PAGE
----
Where’s my delivery drone?

23 October 2023

A recent article on the Australian Broadcasting Corporation’s news website (‘Drone delivery service Wing stops flying in Canberra as business shifts focus to large shopping centres’ – 18 September 2023) provides some potential insights into how drone delivery services may evolve in Australia.

The article also noted that community resistance may have been a factor in the cessation of the delivery operation.  Similarly, the recently released Aviation Green Paper ‘Toward 2050’ noted that community concerns could increase in proportion to the uptake of drones and Advanced Air Mobility (AAM) technology.

In brief, it may be some time before having drones delivering groceries or pizzas becomes an everyday occurrence.

At present, the Civil Aviation Safety Authority (CASA) has approved two drone delivery services in Australia:

  • Wing Aviation Pty Ltd – to deliver food and drinks, over the counter pharmaceuticals and hardware on-demand to customers who live in a 10 km radius from a base station; and
  • Swoop Aero – to deliver medical supplies, prescriptions and equipment in a 60-kilometre radius from a base station at Goondiwindi Airport.

As well as the Canberra operation, Wing Aviation conducts a grocery delivery operation (for small items) around Logan in south-east Queensland.

Swoop Aero and a pathology company recently announced a plan to use drones to deliver pathology samples from its collection centres to its testing facilities, reducing the time between collection and testing and reporting of results.

Swoop Aero and Wing Aviation illustrate differing models for the use of drone deliveries:

  • Delivering consumer items in a suburban environment;
  • Delivering items such as prescriptions to patients in rural areas; and
  • Assisting a business with internal deliveries.

Given the small number of drone delivery services that have operated in Australia, it may be premature to draw any definitive conclusions about the future of drone deliveries. However, drone deliveries appear better suited to regional and internal deliveries for the following reasons:

  • Rural areas provide greater areas of uninhabited space, reducing liability risk for drone operators in the event of a mishap, compared to more densely populated suburban and city areas;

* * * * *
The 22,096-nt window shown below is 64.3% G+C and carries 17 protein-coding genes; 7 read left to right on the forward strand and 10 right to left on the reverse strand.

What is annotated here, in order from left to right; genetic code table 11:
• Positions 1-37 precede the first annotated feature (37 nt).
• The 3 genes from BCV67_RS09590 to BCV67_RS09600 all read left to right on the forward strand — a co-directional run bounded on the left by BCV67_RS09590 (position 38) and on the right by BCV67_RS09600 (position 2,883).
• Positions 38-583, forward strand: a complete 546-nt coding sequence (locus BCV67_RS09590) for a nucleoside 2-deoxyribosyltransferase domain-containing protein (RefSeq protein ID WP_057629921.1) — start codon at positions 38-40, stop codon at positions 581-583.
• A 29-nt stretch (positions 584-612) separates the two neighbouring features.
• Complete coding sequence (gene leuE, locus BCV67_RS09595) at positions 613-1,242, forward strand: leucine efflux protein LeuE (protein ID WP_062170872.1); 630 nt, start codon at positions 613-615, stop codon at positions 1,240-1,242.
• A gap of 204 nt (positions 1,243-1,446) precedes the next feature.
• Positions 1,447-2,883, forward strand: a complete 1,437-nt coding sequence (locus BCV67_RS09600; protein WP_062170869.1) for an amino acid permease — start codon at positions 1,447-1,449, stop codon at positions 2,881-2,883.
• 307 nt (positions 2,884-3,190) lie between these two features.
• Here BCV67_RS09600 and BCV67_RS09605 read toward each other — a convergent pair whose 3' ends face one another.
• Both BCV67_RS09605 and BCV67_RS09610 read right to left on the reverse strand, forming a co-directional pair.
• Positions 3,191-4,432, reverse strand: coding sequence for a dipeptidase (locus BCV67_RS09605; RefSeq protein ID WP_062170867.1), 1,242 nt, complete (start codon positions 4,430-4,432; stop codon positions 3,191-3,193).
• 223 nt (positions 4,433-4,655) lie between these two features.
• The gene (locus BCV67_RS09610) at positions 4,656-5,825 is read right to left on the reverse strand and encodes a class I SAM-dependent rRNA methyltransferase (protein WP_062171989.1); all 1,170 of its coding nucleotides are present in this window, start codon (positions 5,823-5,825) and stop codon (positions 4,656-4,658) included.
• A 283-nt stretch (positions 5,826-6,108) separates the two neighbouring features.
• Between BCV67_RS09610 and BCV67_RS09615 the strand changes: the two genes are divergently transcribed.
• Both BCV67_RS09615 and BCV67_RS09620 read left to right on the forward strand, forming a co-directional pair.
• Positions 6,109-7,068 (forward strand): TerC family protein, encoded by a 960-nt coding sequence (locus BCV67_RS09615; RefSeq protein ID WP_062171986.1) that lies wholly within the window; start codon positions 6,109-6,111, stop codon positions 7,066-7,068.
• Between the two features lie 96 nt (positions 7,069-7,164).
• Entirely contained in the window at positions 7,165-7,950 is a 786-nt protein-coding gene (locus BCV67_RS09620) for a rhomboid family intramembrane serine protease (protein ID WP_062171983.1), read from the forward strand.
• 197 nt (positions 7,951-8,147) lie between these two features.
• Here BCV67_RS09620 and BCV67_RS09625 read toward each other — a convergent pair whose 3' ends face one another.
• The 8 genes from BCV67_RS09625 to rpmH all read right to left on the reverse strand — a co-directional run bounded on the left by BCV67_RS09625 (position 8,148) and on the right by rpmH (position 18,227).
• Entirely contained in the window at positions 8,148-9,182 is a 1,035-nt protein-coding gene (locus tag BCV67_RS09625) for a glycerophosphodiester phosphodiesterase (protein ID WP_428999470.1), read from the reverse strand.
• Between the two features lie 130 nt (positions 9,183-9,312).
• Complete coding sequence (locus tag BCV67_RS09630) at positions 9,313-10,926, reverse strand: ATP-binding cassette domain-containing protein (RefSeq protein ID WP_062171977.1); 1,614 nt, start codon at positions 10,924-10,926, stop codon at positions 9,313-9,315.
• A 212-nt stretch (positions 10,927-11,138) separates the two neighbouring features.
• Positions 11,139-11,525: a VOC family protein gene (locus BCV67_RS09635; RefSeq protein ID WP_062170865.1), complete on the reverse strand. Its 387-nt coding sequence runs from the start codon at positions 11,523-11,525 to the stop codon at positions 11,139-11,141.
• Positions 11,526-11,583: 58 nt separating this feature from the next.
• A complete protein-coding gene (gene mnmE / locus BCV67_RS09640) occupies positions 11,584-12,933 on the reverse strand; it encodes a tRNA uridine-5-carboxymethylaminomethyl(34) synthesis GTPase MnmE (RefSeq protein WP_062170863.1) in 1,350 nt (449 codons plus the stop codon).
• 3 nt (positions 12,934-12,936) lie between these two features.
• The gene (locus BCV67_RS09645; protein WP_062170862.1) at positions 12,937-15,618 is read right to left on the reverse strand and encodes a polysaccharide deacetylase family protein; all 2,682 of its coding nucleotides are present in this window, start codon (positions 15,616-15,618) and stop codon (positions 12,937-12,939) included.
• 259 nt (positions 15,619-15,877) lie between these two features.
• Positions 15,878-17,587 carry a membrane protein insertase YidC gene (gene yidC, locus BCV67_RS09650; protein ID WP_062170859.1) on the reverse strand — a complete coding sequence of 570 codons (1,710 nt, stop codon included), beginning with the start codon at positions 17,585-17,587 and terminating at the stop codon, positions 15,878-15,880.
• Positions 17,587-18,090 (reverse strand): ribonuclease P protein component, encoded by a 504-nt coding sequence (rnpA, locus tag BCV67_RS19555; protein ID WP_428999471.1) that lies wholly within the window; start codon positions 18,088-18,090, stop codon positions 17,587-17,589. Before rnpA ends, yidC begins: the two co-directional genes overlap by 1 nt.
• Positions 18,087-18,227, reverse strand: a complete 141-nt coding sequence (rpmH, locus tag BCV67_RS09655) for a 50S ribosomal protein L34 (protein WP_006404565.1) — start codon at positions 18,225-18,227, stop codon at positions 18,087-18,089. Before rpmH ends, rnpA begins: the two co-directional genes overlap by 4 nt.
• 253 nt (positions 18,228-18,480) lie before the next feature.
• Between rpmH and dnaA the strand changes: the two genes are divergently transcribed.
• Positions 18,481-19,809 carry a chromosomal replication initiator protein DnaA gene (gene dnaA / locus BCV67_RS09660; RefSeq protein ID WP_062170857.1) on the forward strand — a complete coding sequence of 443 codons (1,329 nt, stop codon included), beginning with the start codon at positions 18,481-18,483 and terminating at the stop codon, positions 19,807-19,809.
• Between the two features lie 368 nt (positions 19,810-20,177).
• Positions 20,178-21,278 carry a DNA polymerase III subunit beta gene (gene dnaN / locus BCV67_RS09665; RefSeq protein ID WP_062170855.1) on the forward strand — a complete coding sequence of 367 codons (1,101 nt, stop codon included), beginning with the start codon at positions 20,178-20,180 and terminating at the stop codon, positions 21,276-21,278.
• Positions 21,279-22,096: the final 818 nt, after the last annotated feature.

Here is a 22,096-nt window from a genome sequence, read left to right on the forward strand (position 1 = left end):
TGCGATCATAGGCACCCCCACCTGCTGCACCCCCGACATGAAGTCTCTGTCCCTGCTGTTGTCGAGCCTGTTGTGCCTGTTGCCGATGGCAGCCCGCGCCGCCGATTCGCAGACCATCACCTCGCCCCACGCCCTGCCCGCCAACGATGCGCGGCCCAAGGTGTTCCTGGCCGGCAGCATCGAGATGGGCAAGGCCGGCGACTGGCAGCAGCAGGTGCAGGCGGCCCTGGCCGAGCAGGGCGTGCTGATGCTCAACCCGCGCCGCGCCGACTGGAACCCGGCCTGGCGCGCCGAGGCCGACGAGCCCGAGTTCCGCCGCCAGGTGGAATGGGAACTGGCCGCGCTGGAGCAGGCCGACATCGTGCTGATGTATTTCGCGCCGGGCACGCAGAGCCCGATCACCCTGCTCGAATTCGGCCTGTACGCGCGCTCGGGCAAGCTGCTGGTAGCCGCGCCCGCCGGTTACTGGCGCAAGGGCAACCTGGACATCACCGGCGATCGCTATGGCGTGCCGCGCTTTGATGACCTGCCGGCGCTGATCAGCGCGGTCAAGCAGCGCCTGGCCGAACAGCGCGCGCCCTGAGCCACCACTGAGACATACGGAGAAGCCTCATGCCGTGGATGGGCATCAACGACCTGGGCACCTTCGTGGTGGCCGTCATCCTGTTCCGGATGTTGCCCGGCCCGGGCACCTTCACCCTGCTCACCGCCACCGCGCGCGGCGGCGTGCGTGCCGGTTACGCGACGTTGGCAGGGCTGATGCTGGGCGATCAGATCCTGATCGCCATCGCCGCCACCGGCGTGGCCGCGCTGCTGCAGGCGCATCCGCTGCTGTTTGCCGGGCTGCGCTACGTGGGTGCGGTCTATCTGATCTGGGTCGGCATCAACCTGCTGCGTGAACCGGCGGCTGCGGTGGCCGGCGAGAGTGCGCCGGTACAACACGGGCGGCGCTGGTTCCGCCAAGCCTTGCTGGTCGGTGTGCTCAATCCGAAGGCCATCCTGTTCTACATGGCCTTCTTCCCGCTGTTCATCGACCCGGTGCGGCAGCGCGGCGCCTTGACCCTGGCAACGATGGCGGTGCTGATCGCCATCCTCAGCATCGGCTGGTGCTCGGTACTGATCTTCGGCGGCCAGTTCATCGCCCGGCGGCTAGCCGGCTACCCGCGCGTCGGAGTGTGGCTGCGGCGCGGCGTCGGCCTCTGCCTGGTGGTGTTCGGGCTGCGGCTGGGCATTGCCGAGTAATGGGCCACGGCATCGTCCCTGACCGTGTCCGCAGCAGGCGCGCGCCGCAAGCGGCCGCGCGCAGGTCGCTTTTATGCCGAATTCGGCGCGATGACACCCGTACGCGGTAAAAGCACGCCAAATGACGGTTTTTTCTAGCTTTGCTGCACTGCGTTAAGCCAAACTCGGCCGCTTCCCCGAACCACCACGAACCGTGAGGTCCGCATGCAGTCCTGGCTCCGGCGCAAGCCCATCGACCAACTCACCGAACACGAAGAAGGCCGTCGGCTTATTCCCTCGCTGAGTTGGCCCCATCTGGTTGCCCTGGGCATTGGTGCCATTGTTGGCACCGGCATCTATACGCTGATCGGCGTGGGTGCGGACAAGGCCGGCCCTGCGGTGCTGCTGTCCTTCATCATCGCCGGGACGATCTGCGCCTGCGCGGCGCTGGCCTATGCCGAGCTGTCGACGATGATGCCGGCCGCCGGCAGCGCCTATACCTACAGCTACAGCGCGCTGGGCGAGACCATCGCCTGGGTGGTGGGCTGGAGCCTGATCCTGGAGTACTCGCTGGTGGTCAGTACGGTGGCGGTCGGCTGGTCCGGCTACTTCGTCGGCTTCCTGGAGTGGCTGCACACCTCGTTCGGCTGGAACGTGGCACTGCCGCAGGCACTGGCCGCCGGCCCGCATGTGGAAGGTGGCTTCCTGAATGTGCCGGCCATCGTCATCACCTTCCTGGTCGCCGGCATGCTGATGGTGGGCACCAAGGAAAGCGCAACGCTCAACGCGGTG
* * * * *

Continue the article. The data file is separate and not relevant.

• There is no shortage of ground-based delivery providers in Australian cities and suburbs – would drones markedly reduce delivery times?  Not everyone has a backyard for drone deliveries and human delivery drivers can get to places that drones cannot reach, such as apartments;
  • ‘Social licensing’ – Given the availability of ground-based delivery services in cities and suburbs, people would likely prefer that delivery operators use the streets around their homes rather than the airspace above them; and
  • An internal drone delivery network can allow a business to streamline its internal operations by allowing it to move items more rapidly than ground-transportation.

Apart from considering these factors, a prospective drone delivery operator will also need to satisfy CASA that the proposed delivery system can operate safely. Additionally, the recent Aviation Green Paper noted that the Commonwealth government would retain responsibility for airspace management, there may need to be collaboration between Commonwealth, State and Territory to develop, manage and enforce rules relating to drones.

Risk management

In addition to clearing relevant regulatory hurdles, any business looking to incorporate drones into its operations also needs to consider how to manage the risks associated with drone operations.

The Aviation Green Paper also noted that, in the future, automated AAM aircraft have larger payloads than drones (approximately 50kg plus). Larger drones with heavier (and more valuable) payloads inevitably mean that there is a more material level of risk to manage with regard to both cargo and third parties.

To date, drone delivery systems have involved an agreement between a business and a drone operator. Given the licensing requirements and safety considerations, it would likely be more cost effective for a business to engage a specialist drone operator to assist it in creating a delivery system rather than attempting to set up a system from scratch.

As with any transport contract, any agreement between a business and the drone operator should clearly identify which party bears the risk of mishaps to cargo and third parties and at what stages of the carriage.

A business will likely seek to include provisions requiring the drone operator to indemnify it in respect of damage to cargo or claims by third parties. This is a matter for negotiation between the parties. However, any party contemplating agreeing to indemnify the other party to a contract (whether it is for drone deliveries or any other service) should make enquiries with their insurer to ascertain whether agreeing to an indemnity will prejudice their insurance arrangements and whether revised arrangements are required.

A business engaging a drone delivery service should consider including a provision in the agreement setting out the drone operator’s insurance obligation and requiring proof that appropriate insurance is in place – to increase the likelihood that any contractual indemnity will be effective.


With only two approved drone delivery services presently operating in Australia, drone deliveries are in their infancy.  However, the drone delivery services that have emerged to date provide some guidance as to how they may evolve in the future and what risk management strategies will be required as additional drone delivery networks develop.

This article was written by Jayne Heatley, Partner, and James McIntyre, Special Counsel.

James McIntyre

Special Counsel | Brisbane

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